PENAL CODE§§ 30.06(e), .07(e). These statutes make no exception to that exception for property owned by a governmental entity but leased to a private entity, and to conclude that carrying a handgun on such property is prohibited would therefore require reading language into the statute beyond what the Legislature included. See Entergy Gulf States, Inc., 282 S.W.3d at 443 (noting that courts “refrain from rewriting text that lawmakers chose”). Thus, a court would likely conclude that a license holder carrying a handgun on property that is not a premises or other place from which the license holder is prohibited from carrying under sections 46.03 or 46.035 of the Penal Code and that is owned by a governmental entity but leased to a private entity is excepted
from the offenses in 30.06(a) and 30.07(a)
Temple, TX, July 11, 2016 – In light of the abhorrent tragedy that occurred in Dallas last week, we would like to address the current push to change or abolish our right to keep and bear arms. It goes without saying that our condolences are with the families and victims. Since Texas became an independent nation in 1836, the right to bear long arms has been a lawful act. This is nothing new and has nothing to do with the recently passed handgun open carry law. To suggest that open carry had any role in the shooting, the response, or the aftermath is unsupported by the facts and is both wrong and deplorable.
The fact is that there is ample evidence on social media that law enforcement was not confused during the shooting about who was a good guy and who was a bad guy with a gun. Video evidence is clear that officers felt quite at ease during the incident in the presence of open carriers. Once an individual was identified, he promptly turned himself in to assure the public that he wasn’t a threat. We applaud his actions, but condemn Dallas PD for continuing to hold his lawfully possessed firearm even after clearing him.
In light of this incident, Open Carry Texas (OCT) has several suggestions for both law enforcement and open carriers should a similar, highly unlikely event ever occur again.
We applaud law enforcement for the professional and competent manner in which they quickly identified the source of the mayhem and their bravery in confronting it. We reject the notion, as posited in the media by the Chief and Mayor, that officers aren’t intelligent enough to tell the difference between a “good guy and a bad guy.” What is the difference between law enforcement treating the public this way and the public asking how they are supposed to tell the difference between a “good cop and a bad cop.” Both are offensive to hear, but both are equally accurate. It’s a simple concept to tell the difference: the good guys are shooting in the same direction as law enforcement (or not at all) and the bad guys are shooting at them. The good guy responds to police orders. The bad guy does not. Over the past three years, OCT has had numerous encounters with law enforcement around the state, from big cities to small rural towns. These officers have demonstrated time and time again the ability to tell the difference. If Soldiers in combat can do it successfully, we have full faith and confidence that law enforcement officers can as well.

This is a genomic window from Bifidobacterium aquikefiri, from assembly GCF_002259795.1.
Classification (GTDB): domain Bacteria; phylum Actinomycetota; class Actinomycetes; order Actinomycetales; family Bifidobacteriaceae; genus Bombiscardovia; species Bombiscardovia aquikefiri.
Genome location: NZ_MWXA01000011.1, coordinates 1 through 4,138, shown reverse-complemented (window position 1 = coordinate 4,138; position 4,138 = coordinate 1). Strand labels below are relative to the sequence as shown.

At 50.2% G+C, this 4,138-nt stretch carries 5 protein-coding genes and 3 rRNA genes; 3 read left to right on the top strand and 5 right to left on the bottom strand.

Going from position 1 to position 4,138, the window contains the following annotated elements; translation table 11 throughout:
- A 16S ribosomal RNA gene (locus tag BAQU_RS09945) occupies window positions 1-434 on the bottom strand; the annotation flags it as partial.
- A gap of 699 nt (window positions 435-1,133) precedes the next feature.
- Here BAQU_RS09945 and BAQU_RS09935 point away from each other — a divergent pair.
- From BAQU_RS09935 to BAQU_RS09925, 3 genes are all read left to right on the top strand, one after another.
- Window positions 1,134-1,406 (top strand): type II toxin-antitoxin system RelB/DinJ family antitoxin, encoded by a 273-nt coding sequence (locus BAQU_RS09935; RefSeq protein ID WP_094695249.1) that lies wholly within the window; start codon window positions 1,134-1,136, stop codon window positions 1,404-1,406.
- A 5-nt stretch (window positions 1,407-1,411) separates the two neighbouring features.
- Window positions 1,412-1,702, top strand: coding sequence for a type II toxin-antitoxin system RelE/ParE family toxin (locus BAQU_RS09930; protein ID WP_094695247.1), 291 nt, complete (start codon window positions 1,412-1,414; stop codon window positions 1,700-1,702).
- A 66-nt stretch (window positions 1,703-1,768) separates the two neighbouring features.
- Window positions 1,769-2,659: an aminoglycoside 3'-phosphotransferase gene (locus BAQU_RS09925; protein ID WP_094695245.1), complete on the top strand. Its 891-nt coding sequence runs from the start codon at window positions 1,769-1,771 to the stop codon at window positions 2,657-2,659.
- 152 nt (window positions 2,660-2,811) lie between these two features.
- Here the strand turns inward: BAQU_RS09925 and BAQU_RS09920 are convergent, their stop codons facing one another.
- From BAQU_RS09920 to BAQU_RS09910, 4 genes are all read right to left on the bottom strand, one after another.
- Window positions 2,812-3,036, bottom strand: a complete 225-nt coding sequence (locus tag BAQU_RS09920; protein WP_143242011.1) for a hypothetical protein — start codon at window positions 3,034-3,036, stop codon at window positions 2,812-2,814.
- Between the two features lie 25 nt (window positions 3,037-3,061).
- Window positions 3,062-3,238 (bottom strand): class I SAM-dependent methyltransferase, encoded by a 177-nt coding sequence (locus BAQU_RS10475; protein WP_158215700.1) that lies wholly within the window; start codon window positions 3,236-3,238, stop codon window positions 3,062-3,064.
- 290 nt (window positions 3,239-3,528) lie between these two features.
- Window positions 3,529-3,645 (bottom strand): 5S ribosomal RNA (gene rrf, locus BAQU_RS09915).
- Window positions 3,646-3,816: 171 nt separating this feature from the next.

Even suggesting that open carry played a factor, this is attributed to how some in law enforcement view a law abiding citizenry. All too often, we are viewed as a threat or the enemy. There is a perception that only law enforcement should be allowed to carry a weapon in public. This creates animosity and distrust between the law enforcement and gun rights communities. This must change. Law enforcement departments must experience a paradigm shift in their mentality and accept gun owners as an ally, not an adversary. Throughout history, there are stories of law abiding citizens helping law enforcement suppress a threats and having their back. We call on law enforcement to return to this model. There is not an infinite number of police in this country and working with the citizenry instead of against them only results in safer communities. They must stop viewing law abiding citizens with a firearm as suspects.
We applaud Mark Hughes for immediately making himself available to law enforcement as soon as he found out he was considered a suspect. While he disagree with his decision to voluntarily surrender his firearm and DPD keeping his firearm, we praise his good judgment in defusing what could have been a deadly situation. We would like to offer a few suggestions for open carriers in these instances.